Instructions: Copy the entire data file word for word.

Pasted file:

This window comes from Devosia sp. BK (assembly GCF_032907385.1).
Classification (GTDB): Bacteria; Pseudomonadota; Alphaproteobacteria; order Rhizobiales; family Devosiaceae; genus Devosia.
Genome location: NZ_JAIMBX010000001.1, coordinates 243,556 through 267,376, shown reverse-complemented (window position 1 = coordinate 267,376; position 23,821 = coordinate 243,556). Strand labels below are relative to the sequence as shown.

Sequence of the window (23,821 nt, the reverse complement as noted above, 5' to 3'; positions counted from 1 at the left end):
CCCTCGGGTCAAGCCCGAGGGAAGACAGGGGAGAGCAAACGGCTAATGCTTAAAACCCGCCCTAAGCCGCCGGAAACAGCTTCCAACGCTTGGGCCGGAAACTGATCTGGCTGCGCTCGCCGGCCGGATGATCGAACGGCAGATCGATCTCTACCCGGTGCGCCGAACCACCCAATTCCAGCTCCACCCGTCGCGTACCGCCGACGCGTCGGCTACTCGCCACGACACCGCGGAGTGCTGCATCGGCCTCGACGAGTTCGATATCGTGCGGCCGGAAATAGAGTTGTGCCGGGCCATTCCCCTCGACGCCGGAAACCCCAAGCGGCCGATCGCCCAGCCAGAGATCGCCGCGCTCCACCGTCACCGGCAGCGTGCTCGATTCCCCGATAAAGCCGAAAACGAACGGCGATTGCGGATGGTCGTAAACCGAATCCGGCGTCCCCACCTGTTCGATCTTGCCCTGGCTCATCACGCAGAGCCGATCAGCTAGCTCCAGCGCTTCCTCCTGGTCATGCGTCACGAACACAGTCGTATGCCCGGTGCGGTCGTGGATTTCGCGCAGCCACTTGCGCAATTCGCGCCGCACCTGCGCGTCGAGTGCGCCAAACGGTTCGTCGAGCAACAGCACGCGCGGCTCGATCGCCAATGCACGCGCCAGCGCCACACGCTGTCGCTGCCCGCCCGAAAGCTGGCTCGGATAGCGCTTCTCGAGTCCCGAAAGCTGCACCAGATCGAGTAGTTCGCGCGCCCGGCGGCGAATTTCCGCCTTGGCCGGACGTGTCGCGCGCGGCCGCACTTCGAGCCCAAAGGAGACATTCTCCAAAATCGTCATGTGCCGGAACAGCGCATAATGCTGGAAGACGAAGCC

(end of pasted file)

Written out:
This window comes from Devosia sp. BK (assembly GCF_032907385.1).
Classification (GTDB): Bacteria; Pseudomonadota; Alphaproteobacteria; order Rhizobiales; family Devosiaceae; genus Devosia.
Genome location: NZ_JAIMBX010000001.1, coordinates 243,556 through 267,376, shown reverse-complemented (window position 1 = coordinate 267,376; position 23,821 = coordinate 243,556). Strand labels below are relative to the sequence as shown.

Sequence of the window (23,821 nt, the reverse complement as noted above, 5' to 3'; positions counted from 1 at the left end):
CCCTCGGGTCAAGCCCGAGGGAAGACAGGGGAGAGCAAACGGCTAATGCTTAAAACCCGCCCTAAGCCGCCGGAAACAGCTTCCAACGCTTGGGCCGGAAACTGATCTGGCTGCGCTCGCCGGCCGGATGATCGAACGGCAGATCGATCTCTACCCGGTGCGCCGAACCACCCAATTCCAGCTCCACCCGTCGCGTACCGCCGACGCGTCGGCTACTCGCCACGACACCGCGGAGTGCTGCATCGGCCTCGACGAGTTCGATATCGTGCGGCCGGAAATAGAGTTGTGCCGGGCCATTCCCCTCGACGCCGGAAACCCCAAGCGGCCGATCGCCCAGCCAGAGATCGCCGCGCTCCACCGTCACCGGCAGCGTGCTCGATTCCCCGATAAAGCCGAAAACGAACGGCGATTGCGGATGGTCGTAAACCGAATCCGGCGTCCCCACCTGTTCGATCTTGCCCTGGCTCATCACGCAGAGCCGATCAGCTAGCTCCAGCGCTTCCTCCTGGTCATGCGTCACGAACACAGTCGTATGCCCGGTGCGGTCGTGGATTTCGCGCAGCCACTTGCGCAATTCGCGCCGCACCTGCGCGTCGAGTGCGCCAAACGGTTCGTCGAGCAACAGCACGCGCGGCTCGATCGCCAATGCACGCGCCAGCGCCACACGCTGTCGCTGCCCGCCCGAAAGCTGGCTCGGATAGCGCTTCTCGAGTCCCGAAAGCTGCACCAGATCGAGTAGTTCGCGCGCCCGGCGGCGAATTTCCGCCTTGGCCGGACGTGTCGCGCGCGGCCGCACTTCGAGCCCAAAGGAGACATTCTCCAAAATCGTCATGTGCCGGAACAGCGCATAATGCTGGAAGACGAAGCC